I mostly agree with you, except:
beneath 3: unclear what you're saying about this one. "the chair sagged under his weight" is fine (to my ears).
beneath 4: an also use "beneath": "a warm heart under a gruff manner", though I agree that "beneath" would be more common.
under 4: I think that this usage can also sometimes be replaced by "beneath", as in "beneath the legal age". (I'm surprised that Merriam-Webster doesn't offer this meaning. However, there is a difference, and maybe a finer analysis is needed here.)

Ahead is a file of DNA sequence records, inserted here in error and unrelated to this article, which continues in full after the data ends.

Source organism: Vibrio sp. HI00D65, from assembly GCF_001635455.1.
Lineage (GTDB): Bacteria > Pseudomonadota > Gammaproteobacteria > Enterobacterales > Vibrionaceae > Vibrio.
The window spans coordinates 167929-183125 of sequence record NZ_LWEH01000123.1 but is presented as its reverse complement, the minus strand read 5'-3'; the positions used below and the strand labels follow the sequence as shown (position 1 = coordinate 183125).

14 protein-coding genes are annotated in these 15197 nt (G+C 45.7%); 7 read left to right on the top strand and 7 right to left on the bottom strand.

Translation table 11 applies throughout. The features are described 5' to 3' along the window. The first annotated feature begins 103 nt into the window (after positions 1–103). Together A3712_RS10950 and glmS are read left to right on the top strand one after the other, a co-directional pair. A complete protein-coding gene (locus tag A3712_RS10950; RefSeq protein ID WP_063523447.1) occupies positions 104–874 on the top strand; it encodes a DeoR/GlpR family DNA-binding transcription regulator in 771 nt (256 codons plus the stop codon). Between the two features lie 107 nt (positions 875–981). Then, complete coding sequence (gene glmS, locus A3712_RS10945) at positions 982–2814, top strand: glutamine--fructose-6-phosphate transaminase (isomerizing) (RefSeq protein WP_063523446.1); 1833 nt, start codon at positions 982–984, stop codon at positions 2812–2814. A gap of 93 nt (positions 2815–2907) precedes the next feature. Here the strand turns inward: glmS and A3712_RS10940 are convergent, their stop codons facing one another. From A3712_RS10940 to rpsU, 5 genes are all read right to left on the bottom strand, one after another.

Also, there are a number of other usages beyond the Merriam-Webster usages. For example, see Encarta beneath (http://encarta.msn.com/encnet/features/dictio...
too low in status or character for, as in "beneath contempt"
Several additional usages, most of which cannot be replaced by "beneath"
[Wow, I wouldn't have thought of all these uses until I saw them in the dictionary.]